Great Pond Mountain Conservation Trust has received a $100,000 challenge grant from an anonymous donor this summer to help with the campaign to protect the Great Pond Mountain Wildlands.

The land trust purchased the 4,200-acre property in June 2005 using gifts from local families and a $1 million zero-interest loan. The trust must repay the loan and raise additional funds for stewardship costs before the campaign ends in June 2007.

The $100,000 challenge grant has already brought in one $25,000 gift, said Marcia Sly, campaign coordinator. Out of the $2.86 million fundraising goal, “This brings the balance to be raised to just under $460,000,” Sly said.

The challenge grant was made in hopes of offering a one to one match for any new Wildlands donors – essentially allowing donors to double gifts to the trust.

The trust kicked off the public phase of its campaign in June, with an appeal that gives donors opportunities to sponsor parcels of land, acre by acre.

Doubling the size of the donations through the challenge is, according to Sly, “a welcome boost at this point in the fundraising. The last dollars in a major campaign can be the hardest to raise.”

The property had been logged and roads developed for a subdivision when the land trust stepped in to purchase it last summer. With the help of more than 50 active volunteers, the trust is managing the property for wildlife habitat and low-impact recreation. This summer, the wildlands are open on weekends to vehicles and during the week to visitors on foot, bicycle or horseback.

Those interested in making a gift to the wildlands campaign and taking advantage of the challenge grant may call Marcia Sly at 469-7190 or e-mail Information on the campaign or on visiting the wildlands may be found at

Great Pond Mountain Conservation Trust

Nearly 100 members and interested others attended Great Pond Mountain Conservation Trust’s annual meeting in July at Alamoosook Lakeside Inn, where they elected a new slate of board members and officers.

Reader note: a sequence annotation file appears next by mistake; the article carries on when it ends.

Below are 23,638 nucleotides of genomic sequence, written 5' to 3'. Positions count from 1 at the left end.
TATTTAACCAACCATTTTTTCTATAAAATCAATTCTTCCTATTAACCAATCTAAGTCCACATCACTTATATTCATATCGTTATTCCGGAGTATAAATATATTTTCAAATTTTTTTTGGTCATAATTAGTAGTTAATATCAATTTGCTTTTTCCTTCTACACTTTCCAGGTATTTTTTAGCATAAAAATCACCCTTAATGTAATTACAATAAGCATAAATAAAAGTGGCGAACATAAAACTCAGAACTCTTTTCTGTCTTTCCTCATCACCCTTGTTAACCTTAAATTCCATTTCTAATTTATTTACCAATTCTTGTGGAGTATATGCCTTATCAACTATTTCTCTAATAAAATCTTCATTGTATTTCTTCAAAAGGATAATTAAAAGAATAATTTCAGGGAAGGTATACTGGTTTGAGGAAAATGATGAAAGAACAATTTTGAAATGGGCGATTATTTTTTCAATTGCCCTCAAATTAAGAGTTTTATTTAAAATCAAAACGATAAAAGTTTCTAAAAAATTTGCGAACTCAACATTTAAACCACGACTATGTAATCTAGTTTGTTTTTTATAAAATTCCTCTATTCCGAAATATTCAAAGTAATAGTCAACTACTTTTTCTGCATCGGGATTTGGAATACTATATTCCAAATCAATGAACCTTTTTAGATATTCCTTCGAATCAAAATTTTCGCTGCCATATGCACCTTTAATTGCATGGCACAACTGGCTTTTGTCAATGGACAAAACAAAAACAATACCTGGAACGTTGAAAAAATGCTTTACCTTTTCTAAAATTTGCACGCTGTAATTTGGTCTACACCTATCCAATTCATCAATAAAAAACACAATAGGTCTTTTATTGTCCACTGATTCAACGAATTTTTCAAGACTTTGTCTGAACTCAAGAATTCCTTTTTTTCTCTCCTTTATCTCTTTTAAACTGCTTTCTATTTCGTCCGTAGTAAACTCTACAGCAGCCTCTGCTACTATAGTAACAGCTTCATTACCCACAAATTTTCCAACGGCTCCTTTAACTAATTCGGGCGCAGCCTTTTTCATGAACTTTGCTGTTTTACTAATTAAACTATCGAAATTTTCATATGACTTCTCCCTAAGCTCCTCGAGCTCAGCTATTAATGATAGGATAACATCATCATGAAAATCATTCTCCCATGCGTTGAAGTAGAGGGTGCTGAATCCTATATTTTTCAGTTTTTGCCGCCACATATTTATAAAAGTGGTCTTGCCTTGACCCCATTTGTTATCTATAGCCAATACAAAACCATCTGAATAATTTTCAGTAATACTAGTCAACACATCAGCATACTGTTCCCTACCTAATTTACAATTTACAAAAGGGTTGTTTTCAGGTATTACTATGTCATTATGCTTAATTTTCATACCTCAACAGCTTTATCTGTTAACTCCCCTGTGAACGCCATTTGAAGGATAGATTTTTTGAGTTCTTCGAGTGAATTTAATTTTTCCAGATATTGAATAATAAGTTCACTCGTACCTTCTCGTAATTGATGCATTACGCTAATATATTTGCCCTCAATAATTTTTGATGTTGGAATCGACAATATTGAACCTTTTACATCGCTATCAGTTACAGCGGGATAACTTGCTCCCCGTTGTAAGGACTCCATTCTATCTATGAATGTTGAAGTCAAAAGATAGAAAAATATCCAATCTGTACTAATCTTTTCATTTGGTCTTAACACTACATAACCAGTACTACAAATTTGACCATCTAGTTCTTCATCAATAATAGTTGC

Dr. David Gross of Bucksport and Hampden took over the presidency of the group from Kent Price, who stepped down after six years on the board. Son of the trust founder Stuart M. Gross, he recently retired back to Maine after 32 years at the University of Oklahoma. Gross’ family has owned property in Orland and Bucksport for generations. Currently, he teaches at University of Maine.

Stepping up to vice president is Olga Lange, art director at Wooden Boat Magazine and a graphic designer who has created maps, exhibits, newsletters and other materials for the trust. Lange and husband Brian Keegstra live in Brooksville and manage a woodlot in Orland.

Newly elected treasurer Curran Murphy of Bucksport is the proprietor of Bucksport Properties LLC, developing what was the old Ming’s Restaurant building on Main Street. Murphy and wife Janet Baron Murphy together started a kayak rental business this summer. Murphy has an MBA from Suffolk University and previously worked as a commercial mortgage lender and broker in Massachusetts and as a private real estate investor in Florida.

Newly elected to the board of directors were Bill Cohen of Brooklin, communications and public affairs manager at the Bucksport Paper Mill; Jane Crosen of Penobscot, a mapmaker and editor who helped design the wildlands map and the Great Pond Mountain map adorning the trust tees; Paul Hansen of Verona Island, active in the Bucksport Chamber and a broker with RE/MAX Advantage; Jeanne Russell of Verona Island, owner of Island Flowers and a lifelong area resident; Mitchell Baum, a nature photographer residing in Brooklin; and Bob Clukey, a Phillips Lake resident instrumental in Lucerne-in-Maine’s donation of a conservation easement to the trust in 2005.

Members Holly Taylor-Lash and Gina Bushong were re-elected to three-year terms. Taylor-Lash, a former trust president, manages an organic blueberry farm on Orland’s Front Ridge with husband Tom and twins Alex and Eric.

Bushong is the proprietor of Alamoosook Lakeside Inn and active in regional ecotourism efforts. Both were instrumental in securing protection of the wildlands property.

The board thanks retiring officers and board members: Kent Price, John Chapin Sr., Heidi Williams, Brian Barker, Alvion Kimball and Anna Emery.

Members enjoyed a presentation on the wildlands property and an interim report on the wildlands natural resource inventory with Dr. Alison Dibble and ecologist Cathy Rees.

Have feedback? Want to know more? Send us ideas for follow-up stories.

comments for this post are closed

You may also like